The Amazon series has initially interesting themes and story-lines. Much of the drama revolves around the conflict between Stahr and Brady for the supposed “soul” of the studio. The self-made, budget-conscious and heavily indebted Brady is even prepared to accept the demands of the Nazi German consul in Los Angeles as to the content of his studio’s films “to make sure that we’re not producing anything that might be offensive to the German people.” Germany, after all, is Brady-American’s “second biggest foreign market, and we need the money.”
The character in the series, Dr. Georg Gyssling (Michael Siberry), was in fact the German consul in Los Angeles in the mid-1930s and monitored the studios’ filmmaking activities on behalf of the Third Reich. According to Ben Urwand’s The Collaboration: Hollywood's Pact with Hitler, the big studios kowtowed shamelessly to the Hitler regime.
As the WSWs wrote in 2013, in a review of Urwand’s work, the collaboration between Hollywood and the Nazis “would deepen throughout the decade of the 1930s. When the Nazis insisted the Hollywood studios fire their Jewish salesmen in Germany, the studio heads, most of whom were Jewish and well aware of what the Hitler regime was doing to the Jews, readily acquiesced to the Nazis’ demand.”
Gyssling intervened to insist on the censorship and outright banning of projects such as a film version of Herman J. Mankiewicz’s The Mad Dog of Europe (1933), an anti-Nazi play. “Urwand asserts,” the WSWS commented, “that the blocking of The Mad Dog of Europe defined the terms of the relationship for the rest of the decade, i.e., the Hollywood studios would not portray or criticize the Nazis’ treatment of the Jews. During these years, the Nazis had final approval on over 400 American films.”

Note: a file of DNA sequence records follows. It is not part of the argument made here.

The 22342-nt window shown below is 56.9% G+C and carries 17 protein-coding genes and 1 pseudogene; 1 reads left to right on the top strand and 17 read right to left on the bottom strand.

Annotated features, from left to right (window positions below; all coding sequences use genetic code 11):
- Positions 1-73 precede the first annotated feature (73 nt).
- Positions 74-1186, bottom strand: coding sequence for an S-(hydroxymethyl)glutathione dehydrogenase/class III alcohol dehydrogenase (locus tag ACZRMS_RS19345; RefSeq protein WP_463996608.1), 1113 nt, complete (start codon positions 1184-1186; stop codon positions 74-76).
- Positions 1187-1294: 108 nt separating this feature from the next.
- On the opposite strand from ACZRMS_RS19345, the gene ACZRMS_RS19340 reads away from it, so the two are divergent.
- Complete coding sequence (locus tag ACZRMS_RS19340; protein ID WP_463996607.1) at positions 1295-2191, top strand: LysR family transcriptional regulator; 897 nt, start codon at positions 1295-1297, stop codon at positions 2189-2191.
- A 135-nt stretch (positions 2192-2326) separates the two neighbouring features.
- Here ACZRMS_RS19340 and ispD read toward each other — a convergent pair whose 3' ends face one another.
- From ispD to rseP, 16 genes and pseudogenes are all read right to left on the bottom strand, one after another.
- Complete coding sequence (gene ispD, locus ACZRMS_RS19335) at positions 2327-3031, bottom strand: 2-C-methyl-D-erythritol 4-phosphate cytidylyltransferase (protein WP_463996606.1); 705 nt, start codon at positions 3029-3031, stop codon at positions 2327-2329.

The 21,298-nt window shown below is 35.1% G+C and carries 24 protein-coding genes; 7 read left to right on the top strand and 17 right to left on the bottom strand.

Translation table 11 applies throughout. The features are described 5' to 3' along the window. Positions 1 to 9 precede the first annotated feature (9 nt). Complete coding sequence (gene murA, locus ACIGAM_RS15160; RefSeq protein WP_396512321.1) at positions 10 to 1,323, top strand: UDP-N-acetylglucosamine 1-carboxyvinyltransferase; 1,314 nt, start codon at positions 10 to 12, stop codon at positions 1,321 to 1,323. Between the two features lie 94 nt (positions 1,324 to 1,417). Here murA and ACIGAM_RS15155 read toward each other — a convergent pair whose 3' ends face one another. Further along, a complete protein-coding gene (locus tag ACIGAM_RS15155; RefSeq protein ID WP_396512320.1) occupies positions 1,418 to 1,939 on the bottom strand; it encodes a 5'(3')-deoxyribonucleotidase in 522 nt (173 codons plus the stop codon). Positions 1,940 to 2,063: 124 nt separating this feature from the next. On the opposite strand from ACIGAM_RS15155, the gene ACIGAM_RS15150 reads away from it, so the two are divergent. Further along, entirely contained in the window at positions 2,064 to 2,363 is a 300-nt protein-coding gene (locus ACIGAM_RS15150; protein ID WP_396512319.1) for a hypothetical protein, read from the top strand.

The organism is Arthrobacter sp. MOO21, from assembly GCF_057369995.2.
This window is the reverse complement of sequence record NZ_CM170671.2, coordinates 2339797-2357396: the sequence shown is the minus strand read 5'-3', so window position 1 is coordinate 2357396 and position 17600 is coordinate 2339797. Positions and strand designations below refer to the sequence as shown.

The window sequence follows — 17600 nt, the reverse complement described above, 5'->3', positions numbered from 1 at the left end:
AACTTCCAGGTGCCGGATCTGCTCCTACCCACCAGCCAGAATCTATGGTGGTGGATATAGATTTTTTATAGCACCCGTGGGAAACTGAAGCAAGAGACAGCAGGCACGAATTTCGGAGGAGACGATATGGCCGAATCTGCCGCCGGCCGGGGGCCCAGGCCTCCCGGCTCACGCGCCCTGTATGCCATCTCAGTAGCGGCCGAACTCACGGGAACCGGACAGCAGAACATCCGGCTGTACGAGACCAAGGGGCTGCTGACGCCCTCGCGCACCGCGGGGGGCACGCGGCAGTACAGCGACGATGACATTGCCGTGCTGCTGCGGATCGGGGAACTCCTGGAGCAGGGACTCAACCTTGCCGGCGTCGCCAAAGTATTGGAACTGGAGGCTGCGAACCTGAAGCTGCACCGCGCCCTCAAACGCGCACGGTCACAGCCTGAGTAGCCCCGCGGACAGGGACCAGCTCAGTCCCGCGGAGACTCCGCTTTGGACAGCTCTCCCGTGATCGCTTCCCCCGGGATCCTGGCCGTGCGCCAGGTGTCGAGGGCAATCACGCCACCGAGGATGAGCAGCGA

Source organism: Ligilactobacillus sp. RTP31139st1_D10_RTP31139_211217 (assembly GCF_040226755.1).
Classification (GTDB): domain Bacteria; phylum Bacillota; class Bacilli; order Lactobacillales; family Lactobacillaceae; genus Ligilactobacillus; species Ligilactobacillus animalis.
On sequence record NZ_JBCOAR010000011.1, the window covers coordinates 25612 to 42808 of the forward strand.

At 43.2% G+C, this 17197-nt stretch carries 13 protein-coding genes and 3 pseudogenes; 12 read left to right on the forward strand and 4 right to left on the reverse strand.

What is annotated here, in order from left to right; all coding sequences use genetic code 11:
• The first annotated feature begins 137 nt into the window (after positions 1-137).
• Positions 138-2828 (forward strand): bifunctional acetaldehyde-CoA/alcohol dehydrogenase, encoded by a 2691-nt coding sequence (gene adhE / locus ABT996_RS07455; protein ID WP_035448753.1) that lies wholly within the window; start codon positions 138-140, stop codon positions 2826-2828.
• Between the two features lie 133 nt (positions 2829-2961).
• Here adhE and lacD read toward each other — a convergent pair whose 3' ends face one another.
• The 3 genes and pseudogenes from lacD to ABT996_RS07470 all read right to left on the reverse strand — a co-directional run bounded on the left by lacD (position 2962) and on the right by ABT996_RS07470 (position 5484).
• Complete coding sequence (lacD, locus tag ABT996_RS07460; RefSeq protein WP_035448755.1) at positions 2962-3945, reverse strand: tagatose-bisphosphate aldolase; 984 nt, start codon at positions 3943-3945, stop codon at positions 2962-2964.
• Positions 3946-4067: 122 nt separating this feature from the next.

The Last Tycoon makes much of Gyssling’s foul role—and Brady’s acquiescence—in the initial episode, but fails to draw sharp conclusions from it and the plot strand ultimately fades away.
Stahr, who is Jewish, objects to Brady’s relations with the Nazi consul and his other cowardly or philistine decisions. He wants the studio owner to remember “that kid in the street, Pat. He made you rich.” Forced to cancel a picture dear to Monroe’s heart, Brady counters, “You can’t have art without commerce, Monroe. … If you want to tell your story so bad, you go buy your own studio. You’re not going to sink mine.” This conflict dominates much of the nine-episode season.
Meanwhile, Celia, all of 19, is determined to produce a film that will shed light on conditions in a “totalitarian, murderous” country, very much like Nazi Germany, but fictionalized. Stahr, given a blank check by Brady, promises to see that Celia’s anti-fascist work reaches the screen. Her mother, Rose Brady (Rosemarie DeWitt), bored, unhappy and drunk too much of the time, and Monroe have been having an affair, which he now ends. She protests that the affair must continue, because “I hate everything else.”
A flurry of plot elements are introduced over the course of the more than eight hours. Considerably too many, in fact. Too much that is too briefly and perfunctorily treated comes the viewer’s way.
Monroe vaguely involves himself in anti-Nazi efforts, which include bringing a Viennese orchestra to Hollywood and inviting its members, many of whom are Jewish, to remain behind. One of the musicians becomes attached to one of the left-wing writers on the Brady-American lot.